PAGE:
Warriors playmaker must deliver on potential

10:21, Apr 24 2011

Warriors playmaker James Maloney might have gone from fringe first-grader to starting half in little more than a year and just been re-signed by the club but coach Ivan Cleary still believes his young rising star is very much a work in progress.

The nuggety 24-year-old linked up with the Warriors last year, having played just four matches for the Melbourne Storm.

He was something of an unknown quantity at the time but quickly established himself at first-grade level, eventually going on to play in 24 of the club's 25 matches last year.

Last week, the Warriors informed Maloney they were exercising an option in his contract.

It will see him remain in Auckland for at least another season and would suggest the New South Welshman has a big future at the club.

But even so, Cleary is adamant the talented youngster needs to knuckle down and deliver on his potential if he wants to hang on to his starting spot in the halves.


"James came here as an unheralded player who had only played four games in the NRL but had had an extensive career in the lower grades," Cleary told Sunday News.

"He's become a regular NRL half since coming here and in that sense he's done well. I do think there's a fair way to go in terms of consistency in all aspects of the game.

"But he's got plenty going for him. He's a good football player and he's tough. There's a way to go."

The primary criticism with Maloney relates to his defensive frailties and tendency to get off side with NRL officials.

Last year he was the most penalised player in the competition and missed the most tackles after South Sydney's Chris Sandow.

Maloney concedes he's desperate to improve on his shortcomings and spent much of the pre-season focusing on how he could do just that.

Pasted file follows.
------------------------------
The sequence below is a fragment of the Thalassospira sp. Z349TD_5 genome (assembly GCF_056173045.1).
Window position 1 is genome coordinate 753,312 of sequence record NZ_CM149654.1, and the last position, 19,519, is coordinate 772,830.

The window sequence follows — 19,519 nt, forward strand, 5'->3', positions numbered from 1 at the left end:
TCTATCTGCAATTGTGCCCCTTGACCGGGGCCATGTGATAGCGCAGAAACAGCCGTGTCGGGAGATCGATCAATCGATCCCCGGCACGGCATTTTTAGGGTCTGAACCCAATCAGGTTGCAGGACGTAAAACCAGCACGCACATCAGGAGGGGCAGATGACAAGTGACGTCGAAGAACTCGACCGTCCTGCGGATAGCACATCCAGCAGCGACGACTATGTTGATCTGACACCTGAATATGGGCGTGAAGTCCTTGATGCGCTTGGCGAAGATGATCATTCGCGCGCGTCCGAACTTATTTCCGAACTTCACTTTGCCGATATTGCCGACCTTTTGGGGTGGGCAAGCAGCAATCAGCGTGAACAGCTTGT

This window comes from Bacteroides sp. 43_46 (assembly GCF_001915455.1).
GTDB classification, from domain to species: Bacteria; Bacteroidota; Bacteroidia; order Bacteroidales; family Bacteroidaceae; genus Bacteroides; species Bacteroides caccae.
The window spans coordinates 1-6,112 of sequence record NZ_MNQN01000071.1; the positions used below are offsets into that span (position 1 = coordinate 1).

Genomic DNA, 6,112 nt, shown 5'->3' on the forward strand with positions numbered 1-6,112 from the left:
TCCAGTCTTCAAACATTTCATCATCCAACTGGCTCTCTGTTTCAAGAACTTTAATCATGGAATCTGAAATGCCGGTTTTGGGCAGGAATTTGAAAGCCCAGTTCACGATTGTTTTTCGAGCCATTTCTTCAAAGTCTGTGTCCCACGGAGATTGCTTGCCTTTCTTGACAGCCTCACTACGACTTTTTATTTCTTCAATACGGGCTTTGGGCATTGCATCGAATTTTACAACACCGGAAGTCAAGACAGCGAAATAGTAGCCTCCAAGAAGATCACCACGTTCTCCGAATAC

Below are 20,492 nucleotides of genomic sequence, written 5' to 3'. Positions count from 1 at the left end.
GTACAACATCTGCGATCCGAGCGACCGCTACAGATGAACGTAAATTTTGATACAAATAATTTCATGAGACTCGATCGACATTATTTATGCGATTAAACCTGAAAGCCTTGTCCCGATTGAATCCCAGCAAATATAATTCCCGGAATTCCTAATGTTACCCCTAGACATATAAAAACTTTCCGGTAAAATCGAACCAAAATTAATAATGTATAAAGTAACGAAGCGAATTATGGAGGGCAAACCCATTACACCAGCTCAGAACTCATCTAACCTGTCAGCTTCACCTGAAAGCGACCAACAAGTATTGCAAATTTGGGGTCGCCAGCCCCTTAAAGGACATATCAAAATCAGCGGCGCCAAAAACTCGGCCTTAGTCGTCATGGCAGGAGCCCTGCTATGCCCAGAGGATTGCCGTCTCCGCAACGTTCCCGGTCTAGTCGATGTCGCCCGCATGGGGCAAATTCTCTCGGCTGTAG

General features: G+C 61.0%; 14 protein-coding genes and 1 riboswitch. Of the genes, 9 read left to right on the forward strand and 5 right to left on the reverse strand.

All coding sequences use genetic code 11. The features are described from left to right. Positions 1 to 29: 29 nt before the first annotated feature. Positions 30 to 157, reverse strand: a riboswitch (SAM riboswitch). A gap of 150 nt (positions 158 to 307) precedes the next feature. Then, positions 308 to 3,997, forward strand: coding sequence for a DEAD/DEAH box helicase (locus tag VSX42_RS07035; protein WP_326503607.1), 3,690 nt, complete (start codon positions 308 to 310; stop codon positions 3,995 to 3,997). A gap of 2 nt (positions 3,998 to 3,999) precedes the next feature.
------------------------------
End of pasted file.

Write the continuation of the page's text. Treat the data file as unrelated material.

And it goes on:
But his coach, on the other hand, believes the suggestion Maloney lacks when it comes to the tackling department isn't entirely accurate.

"He's a bit of a conundrum defensively because he's quite good in many respects," Cleary said.

"He reads the play well and, physically, he can tackle. But he's still a bit sloppy in areas and that pretty much sums up his game.

"He's still coming to grips with the level of intensity of the NRL and that's not just about playing but preparation as well.

"Playing in his position there is a lot riding on a lot of things.

"He's coming along but in all aspects there's a fair way to go."

Maloney will link up with last year's main partner in crime Brett Seymour in the halves against the Storm in Melbourne tomorrow night.

It will be the first time the duo has played together since Seymour was dropped in round four after an indifferent start to the year.

"I'm looking forward to getting back out there with Buster," Maloney said.

"Obviously, we play pretty well together and we just have to make sure we run the side around the park and get everyone doing what they need to be doing.

"That ownership has to fall on us and we have to make sure that happens and also that our kicking game is on.

"I think the best thing about the way we play is that nobody really takes charge. We've both play very much in sync. I'm looking forward to this and putting a bad game from last week behind us."

As for his contract extension, Maloney says he hasn't forgotten it was the Warriors who offered him a first-grade lifeline when his opportunities in Melbourne were limited.

"It's great that I'll be here again next year because we won't have to pack up and move any time soon now," he said.

"Things are going well. We are really settled over here and enjoying it. It's just a matter of playing consistent footy and making sure that I perform the role in the team that I am there to do."

Sunday News